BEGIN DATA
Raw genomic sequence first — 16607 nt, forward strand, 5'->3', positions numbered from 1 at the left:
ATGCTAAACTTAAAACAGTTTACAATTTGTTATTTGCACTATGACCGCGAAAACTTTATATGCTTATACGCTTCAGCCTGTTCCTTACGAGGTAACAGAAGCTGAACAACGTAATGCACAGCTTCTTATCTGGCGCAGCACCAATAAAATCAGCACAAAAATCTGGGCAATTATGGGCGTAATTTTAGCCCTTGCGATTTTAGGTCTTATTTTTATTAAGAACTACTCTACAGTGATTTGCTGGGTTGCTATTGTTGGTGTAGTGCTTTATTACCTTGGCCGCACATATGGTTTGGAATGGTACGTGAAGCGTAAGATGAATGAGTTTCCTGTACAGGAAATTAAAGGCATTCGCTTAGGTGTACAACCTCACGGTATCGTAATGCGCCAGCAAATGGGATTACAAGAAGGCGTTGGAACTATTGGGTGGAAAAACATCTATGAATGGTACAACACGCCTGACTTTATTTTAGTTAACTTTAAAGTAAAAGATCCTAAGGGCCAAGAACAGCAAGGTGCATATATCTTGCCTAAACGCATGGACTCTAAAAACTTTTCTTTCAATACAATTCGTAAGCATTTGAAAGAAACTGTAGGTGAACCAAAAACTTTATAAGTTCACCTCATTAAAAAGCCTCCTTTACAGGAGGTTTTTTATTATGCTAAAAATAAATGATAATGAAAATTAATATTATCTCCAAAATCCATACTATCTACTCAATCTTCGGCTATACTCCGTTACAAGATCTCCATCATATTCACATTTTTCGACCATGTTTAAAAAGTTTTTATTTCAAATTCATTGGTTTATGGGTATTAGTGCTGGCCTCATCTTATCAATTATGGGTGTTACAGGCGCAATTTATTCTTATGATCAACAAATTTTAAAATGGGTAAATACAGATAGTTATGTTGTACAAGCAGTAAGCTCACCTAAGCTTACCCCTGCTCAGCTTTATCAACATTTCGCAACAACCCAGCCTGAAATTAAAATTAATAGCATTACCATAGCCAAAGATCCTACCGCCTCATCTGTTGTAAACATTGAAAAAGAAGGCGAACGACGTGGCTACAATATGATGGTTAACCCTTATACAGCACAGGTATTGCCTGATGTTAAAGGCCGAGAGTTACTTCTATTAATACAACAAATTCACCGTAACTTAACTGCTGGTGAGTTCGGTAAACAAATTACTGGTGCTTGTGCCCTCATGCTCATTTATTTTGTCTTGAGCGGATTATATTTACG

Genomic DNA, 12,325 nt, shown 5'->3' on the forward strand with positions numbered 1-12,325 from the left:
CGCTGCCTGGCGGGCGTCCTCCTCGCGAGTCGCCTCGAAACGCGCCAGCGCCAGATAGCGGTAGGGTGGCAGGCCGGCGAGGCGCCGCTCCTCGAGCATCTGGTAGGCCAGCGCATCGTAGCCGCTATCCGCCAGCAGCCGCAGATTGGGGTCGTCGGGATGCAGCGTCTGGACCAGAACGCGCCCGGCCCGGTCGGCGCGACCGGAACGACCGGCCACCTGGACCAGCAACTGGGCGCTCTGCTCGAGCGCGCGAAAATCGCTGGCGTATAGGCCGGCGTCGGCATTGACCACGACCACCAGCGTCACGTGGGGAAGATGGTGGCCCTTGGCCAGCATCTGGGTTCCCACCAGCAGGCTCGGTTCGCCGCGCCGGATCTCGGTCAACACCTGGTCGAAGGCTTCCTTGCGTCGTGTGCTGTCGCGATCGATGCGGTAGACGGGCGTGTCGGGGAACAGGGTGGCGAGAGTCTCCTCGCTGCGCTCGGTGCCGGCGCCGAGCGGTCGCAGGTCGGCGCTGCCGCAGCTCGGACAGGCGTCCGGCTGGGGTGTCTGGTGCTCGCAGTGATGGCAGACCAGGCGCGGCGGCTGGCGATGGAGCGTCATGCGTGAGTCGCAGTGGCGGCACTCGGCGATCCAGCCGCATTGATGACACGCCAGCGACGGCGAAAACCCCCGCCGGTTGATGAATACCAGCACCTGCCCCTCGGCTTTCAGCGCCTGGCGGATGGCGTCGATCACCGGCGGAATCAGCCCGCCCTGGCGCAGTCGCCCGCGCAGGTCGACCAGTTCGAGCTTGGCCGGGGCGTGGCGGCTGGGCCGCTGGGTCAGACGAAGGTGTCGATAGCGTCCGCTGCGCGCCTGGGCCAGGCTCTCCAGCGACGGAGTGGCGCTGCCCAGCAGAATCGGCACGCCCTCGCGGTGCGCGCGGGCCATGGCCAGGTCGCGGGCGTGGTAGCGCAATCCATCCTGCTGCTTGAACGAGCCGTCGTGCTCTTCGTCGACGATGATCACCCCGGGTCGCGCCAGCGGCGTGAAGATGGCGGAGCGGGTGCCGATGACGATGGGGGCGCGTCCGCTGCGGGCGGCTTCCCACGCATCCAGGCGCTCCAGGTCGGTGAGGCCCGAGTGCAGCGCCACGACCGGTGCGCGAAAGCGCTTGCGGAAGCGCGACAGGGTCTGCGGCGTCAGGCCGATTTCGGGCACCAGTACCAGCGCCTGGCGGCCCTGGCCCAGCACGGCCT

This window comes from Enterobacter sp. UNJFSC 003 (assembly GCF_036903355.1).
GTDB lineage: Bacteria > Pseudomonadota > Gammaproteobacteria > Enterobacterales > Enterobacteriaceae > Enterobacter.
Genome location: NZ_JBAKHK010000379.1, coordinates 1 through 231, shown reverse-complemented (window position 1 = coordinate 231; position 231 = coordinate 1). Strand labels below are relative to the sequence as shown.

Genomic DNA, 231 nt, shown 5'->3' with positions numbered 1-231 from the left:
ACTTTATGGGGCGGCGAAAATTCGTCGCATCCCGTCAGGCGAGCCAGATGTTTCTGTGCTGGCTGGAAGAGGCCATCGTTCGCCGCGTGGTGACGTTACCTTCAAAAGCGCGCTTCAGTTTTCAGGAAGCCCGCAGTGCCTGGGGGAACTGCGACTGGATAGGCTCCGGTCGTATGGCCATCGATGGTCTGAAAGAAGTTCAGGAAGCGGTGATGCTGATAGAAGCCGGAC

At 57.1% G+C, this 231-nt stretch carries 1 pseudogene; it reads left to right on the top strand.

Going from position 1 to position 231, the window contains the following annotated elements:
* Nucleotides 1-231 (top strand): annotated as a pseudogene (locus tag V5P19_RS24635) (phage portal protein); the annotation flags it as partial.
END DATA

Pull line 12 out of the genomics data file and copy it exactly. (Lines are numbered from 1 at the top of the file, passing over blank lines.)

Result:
* Nucleotides 1-231 (top strand): annotated as a pseudogene (locus tag V5P19_RS24635) (phage portal protein); the annotation flags it as partial.